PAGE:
Whether they realize it or not, residents of the South Dallas neighborhood Oak Cliff, have more than likely caught a glimpse of the ubiquitous Matt Bull. The scooter-riding, pepper-haired marketing guru sat down with us to discuss the current state of advertising and brand imaging, UFO sightings, Nigeria and his big picture vision to help more people do good.
Matt Bull swears he’s encountered UFO’s three times in his life. While all three sightings vary, the details of each remain disturbingly convincing.
So convincing, in fact, that for years Matt has spent his free time researching UFO sightings - a hobby requiring enough hutzpah to carefully sift through mounds of fake and unbelievable information to find quality research on the subject. Data that includes heads of state regretting the decision to withhold information from the public, testimonies from astronauts and secret meetings at the pentagon.
“That first sighting just rattled me and made me realize that regardless of whatever I saw, the universe was a whole lot bigger than I had ever allowed myself to imagine. It just made me really aware of what a small life I had been living up to that point - a small, self-centered, insular life and I just couldn’t shake that thought,” he says.
If you ask Matt Bull about his beliefs in the cosmos (and we really suggest you do), you’ll quickly learn two things - he’s not afraid of tackling a difficult topic stigmatized by a lot of fake and phony information, and perhaps even more importantly, he’s at peace with living in a universe a lot bigger than any of us can fathom. These are two qualities that give him authenticity in the truest sense of the word. Long before the word authentic became our favorite hashtag, Matt Bull learned the art of “being real” with himself.
In the world of advertising, Matt will be the first to tell you there’s a whole lot of crap out there, and unfortunately, to get to the good stuff, you sometimes need an iron stomach and a good dose of patience. The process of placing the story above the product, however, is worth it, and it’s something that continues to shape the way Matt creates.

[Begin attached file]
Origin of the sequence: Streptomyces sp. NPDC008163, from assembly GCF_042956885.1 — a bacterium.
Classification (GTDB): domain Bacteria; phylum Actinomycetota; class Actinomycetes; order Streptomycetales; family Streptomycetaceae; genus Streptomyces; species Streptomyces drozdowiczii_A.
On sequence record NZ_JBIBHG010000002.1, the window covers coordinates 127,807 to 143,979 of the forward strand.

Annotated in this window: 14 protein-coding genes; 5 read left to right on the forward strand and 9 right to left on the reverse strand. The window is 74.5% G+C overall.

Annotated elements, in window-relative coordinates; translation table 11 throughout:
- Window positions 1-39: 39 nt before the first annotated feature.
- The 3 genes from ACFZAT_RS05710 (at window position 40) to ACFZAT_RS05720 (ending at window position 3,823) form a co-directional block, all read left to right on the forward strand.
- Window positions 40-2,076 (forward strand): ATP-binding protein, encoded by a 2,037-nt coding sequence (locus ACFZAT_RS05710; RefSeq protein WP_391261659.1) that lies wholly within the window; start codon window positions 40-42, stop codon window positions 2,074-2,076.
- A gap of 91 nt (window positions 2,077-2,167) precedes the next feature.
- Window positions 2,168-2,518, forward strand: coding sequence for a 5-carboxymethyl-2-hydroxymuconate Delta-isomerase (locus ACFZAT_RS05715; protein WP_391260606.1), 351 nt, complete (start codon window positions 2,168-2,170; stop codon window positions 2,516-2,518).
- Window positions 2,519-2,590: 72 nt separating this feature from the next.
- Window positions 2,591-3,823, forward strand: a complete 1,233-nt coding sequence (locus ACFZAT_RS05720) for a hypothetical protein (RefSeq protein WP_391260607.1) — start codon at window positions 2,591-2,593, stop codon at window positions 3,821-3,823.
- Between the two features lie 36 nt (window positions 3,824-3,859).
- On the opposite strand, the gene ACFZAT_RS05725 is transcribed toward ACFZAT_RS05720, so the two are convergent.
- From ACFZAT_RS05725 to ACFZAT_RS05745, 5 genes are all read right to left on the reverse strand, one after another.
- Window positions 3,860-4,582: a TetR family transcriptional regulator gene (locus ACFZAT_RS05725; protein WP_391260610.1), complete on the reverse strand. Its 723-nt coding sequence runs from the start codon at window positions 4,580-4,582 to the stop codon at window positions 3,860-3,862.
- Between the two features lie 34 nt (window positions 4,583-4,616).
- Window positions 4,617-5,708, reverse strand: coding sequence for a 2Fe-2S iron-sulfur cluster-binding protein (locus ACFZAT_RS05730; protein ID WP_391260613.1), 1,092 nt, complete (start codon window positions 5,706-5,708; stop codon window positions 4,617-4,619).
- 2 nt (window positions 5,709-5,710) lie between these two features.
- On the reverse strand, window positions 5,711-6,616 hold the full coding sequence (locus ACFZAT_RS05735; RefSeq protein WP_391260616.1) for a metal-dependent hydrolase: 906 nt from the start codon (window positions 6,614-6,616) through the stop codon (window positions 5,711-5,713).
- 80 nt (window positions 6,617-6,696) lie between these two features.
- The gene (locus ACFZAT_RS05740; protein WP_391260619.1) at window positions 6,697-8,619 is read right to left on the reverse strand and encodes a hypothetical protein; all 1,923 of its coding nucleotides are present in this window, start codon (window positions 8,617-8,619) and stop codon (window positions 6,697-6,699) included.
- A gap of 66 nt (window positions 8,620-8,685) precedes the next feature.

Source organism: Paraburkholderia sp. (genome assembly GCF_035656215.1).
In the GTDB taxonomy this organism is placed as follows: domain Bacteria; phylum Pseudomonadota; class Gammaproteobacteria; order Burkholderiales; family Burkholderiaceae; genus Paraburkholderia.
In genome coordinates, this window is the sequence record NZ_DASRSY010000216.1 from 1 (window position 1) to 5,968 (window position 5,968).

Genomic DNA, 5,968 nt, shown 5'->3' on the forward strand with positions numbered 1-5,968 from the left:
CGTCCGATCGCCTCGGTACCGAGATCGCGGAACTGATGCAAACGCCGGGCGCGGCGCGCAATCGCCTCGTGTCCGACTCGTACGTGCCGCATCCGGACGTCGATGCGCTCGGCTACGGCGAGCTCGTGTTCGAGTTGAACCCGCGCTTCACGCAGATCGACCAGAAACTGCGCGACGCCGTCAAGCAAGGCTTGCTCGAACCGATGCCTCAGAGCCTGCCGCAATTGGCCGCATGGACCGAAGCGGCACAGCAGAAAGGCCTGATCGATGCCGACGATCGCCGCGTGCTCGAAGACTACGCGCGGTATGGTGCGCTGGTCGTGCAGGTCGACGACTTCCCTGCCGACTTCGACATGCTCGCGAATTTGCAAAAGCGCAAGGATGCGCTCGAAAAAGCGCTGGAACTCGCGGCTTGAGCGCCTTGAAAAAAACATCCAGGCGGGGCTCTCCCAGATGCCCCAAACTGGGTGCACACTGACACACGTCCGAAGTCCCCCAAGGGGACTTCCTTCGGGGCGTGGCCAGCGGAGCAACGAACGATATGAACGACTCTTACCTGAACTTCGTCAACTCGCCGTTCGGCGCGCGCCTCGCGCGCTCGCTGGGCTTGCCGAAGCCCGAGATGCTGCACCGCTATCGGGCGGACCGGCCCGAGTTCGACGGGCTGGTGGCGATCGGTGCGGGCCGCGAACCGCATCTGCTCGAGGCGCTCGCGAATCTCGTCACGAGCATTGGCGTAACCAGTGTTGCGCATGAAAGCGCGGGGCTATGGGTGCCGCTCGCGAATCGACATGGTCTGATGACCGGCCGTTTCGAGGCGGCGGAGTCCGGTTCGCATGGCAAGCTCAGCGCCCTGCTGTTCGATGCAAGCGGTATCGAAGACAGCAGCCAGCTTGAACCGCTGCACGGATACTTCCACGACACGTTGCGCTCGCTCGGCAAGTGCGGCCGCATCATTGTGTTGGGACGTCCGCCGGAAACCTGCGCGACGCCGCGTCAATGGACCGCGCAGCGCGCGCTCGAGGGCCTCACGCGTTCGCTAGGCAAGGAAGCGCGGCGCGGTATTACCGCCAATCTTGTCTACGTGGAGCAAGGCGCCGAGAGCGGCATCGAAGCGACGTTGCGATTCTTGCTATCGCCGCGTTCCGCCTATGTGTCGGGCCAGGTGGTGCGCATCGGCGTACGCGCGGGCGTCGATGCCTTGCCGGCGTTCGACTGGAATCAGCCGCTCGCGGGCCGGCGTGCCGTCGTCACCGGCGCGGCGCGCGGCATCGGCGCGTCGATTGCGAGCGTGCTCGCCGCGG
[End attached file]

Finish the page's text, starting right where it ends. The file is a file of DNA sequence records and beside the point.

After years entrenched in the big-agency marketing world, Matt joined up with some like-minded folk and founded Kickstand - a cause strategy agency located in the heart of Oak Cliff. Still in it’s inaugural year, Kickstand combines advertising and brand promotion with the desire to help contribute to something authentically good. The company is in many ways the amalgamation of both Matt’s craft as well as his desire to motivate people to do more with their lives than buy stuff they don’t need.
Three years ago, Matt and his wife, Ashley, decided they wanted to broaden their perspectives as a family. After finding an orphanage in need of help in a small town in the middle of Nigeria, Matt took a sabbatical from his job. Then together with Ashley and their three kids, the Bull family headed into the unknown world of small-town Africa for three months. They returned to Dallas with a lot of take-aways - including, but not limited to, a fascination with chickens and a deeper desire for real community.
“It’s impossible to even put into words what a life and mind-altering experience that was and how beneficial it was to us as a family,” Matt says. “The big lesson for me that summer was just how much I have this desire to be useful and work to do something better, but the single best thing I have to give anybody is presence. That was really all I had to give anybody that summer, but it was a gift to them.”